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Posts Tagged ‘patient survey’

I received an advertisement from a doctor rating Web site claiming that anonymous feedback is “Internet graffiti.”

That’s one way to look at it.  But in an area that can be as sensitive and private as medical care, giving patients the opportunity to give doctors feedback anonymously has the advantage of letting patients feel more open about their responses.

Physicians worry about this,  and there are many articles and blogs that discuss how anonymous feedback opens the door and allows people to unfairly trash doctors’ reputations.

In theory, that is possible. But in practice, based on the data we’ve collected at DrScore.com, by and large patients rate their doctors highly.  At most visits doctors get a perfect 10 from their patients when rated on a scale of 0 to 10.

I hope more and more people are encouraged to get online and give their doctor a score.  Doctors’ reputations will benefit from the public seeing a representative sample of patients’ satisfaction scores. And the only way to get that representative sample is to encourage patients to go online and rate their doctors.

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When I went on my recent trip to Japan, I flew United Airlines.  The meeting sponsors paid to have me fly in business class.  It was a great experience.  I could tell how the staff and the company were committed to giving me great care.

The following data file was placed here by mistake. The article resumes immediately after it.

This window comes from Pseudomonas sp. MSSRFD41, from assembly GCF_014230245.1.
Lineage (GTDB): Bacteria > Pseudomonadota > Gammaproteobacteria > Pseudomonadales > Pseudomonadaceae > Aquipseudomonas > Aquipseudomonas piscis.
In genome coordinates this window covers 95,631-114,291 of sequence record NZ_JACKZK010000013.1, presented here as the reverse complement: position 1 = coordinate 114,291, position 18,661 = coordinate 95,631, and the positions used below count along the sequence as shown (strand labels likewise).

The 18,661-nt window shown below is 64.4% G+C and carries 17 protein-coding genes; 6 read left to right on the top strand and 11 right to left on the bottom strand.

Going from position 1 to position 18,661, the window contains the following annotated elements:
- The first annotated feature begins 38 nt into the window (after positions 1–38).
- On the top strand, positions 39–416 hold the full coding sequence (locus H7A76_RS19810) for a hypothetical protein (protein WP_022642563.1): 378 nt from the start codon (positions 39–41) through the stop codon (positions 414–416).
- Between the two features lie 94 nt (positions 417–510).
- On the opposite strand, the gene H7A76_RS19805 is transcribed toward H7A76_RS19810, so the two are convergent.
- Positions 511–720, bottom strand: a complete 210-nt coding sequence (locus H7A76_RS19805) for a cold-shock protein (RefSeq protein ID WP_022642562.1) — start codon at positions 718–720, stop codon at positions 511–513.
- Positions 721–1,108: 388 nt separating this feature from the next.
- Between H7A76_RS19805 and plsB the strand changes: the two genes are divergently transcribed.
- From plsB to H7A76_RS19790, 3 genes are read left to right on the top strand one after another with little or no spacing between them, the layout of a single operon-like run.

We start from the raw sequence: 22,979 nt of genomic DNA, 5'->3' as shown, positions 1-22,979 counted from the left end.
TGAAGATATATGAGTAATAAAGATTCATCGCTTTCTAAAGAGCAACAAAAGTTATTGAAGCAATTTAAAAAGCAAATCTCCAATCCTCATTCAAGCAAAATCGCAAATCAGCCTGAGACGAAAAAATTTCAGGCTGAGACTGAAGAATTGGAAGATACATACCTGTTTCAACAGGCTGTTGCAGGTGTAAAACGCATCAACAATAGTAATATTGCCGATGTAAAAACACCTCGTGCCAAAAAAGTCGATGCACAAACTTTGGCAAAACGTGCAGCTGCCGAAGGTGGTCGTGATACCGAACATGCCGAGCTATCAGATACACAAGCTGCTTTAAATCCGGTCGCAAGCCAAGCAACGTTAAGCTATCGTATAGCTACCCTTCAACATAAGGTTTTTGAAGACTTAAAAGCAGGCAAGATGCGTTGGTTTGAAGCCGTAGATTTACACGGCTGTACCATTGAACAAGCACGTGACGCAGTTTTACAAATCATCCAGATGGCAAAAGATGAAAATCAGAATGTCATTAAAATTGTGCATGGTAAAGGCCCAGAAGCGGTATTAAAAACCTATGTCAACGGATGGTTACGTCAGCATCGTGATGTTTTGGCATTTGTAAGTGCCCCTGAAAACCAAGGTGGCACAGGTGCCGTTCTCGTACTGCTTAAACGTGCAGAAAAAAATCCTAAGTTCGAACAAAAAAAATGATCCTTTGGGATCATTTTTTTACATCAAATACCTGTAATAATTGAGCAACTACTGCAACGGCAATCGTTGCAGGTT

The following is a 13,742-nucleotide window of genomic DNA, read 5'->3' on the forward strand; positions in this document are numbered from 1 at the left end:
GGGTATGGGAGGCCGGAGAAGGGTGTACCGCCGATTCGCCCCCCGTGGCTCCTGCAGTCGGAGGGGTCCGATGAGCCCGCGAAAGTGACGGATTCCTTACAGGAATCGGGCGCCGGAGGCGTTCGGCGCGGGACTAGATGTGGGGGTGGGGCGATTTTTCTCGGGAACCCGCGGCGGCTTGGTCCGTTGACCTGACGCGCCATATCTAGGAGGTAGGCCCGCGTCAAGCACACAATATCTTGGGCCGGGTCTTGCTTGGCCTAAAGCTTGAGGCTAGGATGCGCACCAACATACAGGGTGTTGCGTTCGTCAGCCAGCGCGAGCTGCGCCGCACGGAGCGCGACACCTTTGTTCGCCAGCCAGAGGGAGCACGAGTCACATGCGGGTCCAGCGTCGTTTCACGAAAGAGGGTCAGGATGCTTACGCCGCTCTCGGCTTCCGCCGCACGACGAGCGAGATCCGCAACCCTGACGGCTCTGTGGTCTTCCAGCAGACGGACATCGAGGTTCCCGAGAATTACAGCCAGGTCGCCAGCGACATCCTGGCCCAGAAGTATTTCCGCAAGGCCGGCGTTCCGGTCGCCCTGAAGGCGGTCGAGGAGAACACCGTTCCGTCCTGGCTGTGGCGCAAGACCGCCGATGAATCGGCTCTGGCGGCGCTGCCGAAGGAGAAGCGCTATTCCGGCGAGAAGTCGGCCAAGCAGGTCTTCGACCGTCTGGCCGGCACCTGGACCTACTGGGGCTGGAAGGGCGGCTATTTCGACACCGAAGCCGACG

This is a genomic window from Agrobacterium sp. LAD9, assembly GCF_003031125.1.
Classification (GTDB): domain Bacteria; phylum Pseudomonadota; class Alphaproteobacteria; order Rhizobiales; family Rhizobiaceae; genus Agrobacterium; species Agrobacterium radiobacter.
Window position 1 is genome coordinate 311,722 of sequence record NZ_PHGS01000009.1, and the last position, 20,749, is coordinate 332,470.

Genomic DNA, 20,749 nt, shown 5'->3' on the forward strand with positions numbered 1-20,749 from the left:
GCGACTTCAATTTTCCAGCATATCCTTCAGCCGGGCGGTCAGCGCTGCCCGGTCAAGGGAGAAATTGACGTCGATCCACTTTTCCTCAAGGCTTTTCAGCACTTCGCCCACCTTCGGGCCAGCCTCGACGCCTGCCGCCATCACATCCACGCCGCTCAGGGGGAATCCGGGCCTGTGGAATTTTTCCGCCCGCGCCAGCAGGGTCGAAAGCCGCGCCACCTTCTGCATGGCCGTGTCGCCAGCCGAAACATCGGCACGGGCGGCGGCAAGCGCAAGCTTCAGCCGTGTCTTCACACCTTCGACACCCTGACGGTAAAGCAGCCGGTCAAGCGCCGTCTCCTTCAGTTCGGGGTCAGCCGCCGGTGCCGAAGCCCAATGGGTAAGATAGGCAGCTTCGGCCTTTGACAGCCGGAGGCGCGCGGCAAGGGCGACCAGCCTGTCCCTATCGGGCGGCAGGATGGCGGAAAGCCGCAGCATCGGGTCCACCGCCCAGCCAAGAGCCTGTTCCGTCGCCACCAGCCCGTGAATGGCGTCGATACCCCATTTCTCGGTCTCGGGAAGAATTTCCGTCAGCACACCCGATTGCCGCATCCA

Just before the flight ended, a representative from United came over to me and surveyed me on my experience with the flight.  He was very polite, but at the time, despite my love of giving feedback, I just wanted to watch the on-flight entertainment system.  I think they would do well to offer an online feedback system like DrScore so that I could give my feedback at a time that was most convenient for me.

Sometimes I hear physician colleagues say that patient ratings aren’t a good way to assess the quality of health care.  They have a point, but they are also missing the boat.  I have no idea how to fly an airplane, much less all the other technical aspects of how airplanes and airlines work, just as most patients probably don’t know much about the technical aspects of medical care.  But I do know and I can comment on whether my experience on my trip was good or bad.

Patients know whether they have received a good medical experience.

Safe, on-time air travel is like making the right diagnosis and giving the right treatment.  It’s a critical foundation for great service, but it isn’t the end of great service.  A caring experience is essential, too.

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